Benberry, Cuesta. Always There: The African American
Presence in American Quilts. The Kentucky Quilt Project, Inc.: Louisville,
A selection of quilts and with chapters that include
slave-made products, free blacks in antebellum America, late nineteenth
century, and contemporary quilts.
Callahan, Nancy. The Freedom Quilting Bee. University
of Alabama Press: Tuscaloosa, 1987.
The story of patchwork quilts created by African Americans
and sold through a cooperative in Wilson County, Alabama.
Ferris, William. Afro-American Folk Art and Crafts.
University Press of Mississippi: Jackson, 1983.
Features a variety of crafts with a section devoted
Fry, Gladys-Marie. Stitched from the Soul: Slave Quilts
from the Ante-Bellum South. University of North Carolina Press,
A thoroughly researched and richly illustrated treatment
of slave quilts as cultural icons, with chapters on the enslaved seamstress,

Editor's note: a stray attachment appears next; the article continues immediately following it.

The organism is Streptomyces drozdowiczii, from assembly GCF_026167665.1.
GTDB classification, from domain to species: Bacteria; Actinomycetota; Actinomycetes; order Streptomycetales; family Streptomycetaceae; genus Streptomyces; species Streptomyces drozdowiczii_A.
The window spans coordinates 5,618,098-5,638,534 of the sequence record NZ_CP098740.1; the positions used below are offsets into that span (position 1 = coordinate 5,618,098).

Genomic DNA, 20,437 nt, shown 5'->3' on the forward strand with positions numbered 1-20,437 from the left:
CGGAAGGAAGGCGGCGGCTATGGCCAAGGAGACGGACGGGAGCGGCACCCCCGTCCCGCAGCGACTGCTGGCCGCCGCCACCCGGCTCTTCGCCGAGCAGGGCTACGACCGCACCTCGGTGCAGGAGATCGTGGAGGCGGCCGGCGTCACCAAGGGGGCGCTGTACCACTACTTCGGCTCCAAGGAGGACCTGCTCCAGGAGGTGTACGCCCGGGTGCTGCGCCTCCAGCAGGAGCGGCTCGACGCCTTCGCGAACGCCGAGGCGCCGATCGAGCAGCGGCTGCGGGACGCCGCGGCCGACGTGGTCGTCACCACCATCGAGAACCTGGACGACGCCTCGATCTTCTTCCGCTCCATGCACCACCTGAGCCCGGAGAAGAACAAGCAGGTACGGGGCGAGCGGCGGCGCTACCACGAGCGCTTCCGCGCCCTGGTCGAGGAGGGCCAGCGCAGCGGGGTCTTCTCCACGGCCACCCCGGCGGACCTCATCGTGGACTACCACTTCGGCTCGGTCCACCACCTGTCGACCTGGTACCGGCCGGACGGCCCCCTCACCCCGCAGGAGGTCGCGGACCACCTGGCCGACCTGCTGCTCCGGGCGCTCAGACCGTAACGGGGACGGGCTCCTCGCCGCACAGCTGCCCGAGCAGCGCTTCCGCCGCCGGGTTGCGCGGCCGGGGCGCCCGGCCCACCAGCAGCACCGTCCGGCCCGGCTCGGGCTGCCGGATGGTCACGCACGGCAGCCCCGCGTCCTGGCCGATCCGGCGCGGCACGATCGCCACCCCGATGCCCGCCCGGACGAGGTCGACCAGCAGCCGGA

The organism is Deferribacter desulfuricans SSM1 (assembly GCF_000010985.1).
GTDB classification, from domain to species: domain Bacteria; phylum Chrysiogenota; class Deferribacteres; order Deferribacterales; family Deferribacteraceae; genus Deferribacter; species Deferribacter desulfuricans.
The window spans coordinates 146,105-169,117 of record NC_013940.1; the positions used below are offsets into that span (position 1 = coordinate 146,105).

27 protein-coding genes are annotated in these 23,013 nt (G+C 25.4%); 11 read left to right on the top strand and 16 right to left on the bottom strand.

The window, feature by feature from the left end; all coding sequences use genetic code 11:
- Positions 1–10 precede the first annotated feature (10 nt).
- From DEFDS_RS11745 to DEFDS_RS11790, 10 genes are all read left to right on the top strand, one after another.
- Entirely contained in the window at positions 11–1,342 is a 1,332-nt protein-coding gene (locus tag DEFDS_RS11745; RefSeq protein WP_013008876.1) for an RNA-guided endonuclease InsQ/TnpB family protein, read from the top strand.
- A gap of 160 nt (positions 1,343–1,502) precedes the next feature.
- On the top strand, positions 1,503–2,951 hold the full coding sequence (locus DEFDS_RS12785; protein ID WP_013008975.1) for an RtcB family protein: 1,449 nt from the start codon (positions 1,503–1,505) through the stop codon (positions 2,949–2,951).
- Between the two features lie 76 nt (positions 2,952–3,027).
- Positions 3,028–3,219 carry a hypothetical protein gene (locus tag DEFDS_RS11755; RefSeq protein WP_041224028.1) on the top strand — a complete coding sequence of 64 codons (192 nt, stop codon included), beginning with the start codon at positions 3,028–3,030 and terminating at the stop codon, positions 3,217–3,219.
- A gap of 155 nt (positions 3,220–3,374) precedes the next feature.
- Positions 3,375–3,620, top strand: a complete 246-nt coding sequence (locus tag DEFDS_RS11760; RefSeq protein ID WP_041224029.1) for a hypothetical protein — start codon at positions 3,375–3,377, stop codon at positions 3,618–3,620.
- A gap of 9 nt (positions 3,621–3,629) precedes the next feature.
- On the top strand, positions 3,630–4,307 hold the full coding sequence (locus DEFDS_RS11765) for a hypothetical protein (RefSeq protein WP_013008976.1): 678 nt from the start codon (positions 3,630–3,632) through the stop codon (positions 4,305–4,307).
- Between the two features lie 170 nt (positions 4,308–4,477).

production areas, and quilting party.
Grudin, Eva Ungar. Stitching Memories: African American
Story Quilts. Williams College Museum of Art: Williamstown, Massachusetts,
A collection of mostly contemporary quilts that show
how African American artists have expressed personal stories, history,
religious ideas, and whimsical images.
Leon, Eli. Models in the Mind: African Prototypes in
American Patchwork. Winston-Salem State University: Winston-Salem,
Draws parallels between African fabric motifs and designs
found in African American patchwork quilts.
Leon, Eli. Who=d
A Thought It: Improvisation in African American Quiltmaking. San
Francisco Craft and Folk Art Museum: San Francisco, 1987.
A selection of pieced and stripped contemporary quilts
by African Americans.
Picton, John and Mack, John. African Textiles. Harper
and Row, Publishers: New York, 1989.
A richly illustrated publication on traditional African
textiles, including beaten bark cloths and woven cloths and raphia.
Flournoy, Valerie. The Patchwork Quilt. Dial Books
for Young Readers: New York, 1985.
Tanya and her family use scraps of materials from their
clothes to finish a quilt that her sick grandmother has started. For
third grade and above.
Hopkinson, Deborah. Sweet Clara and the Freedom Quilt.
Alfred A. Knopf: New York, 1993.
Twelve-year-old Clara becomes a seamstress in the "big
house" and makes a quilt that serves as a map to freedom for
slaves. For third grade and above.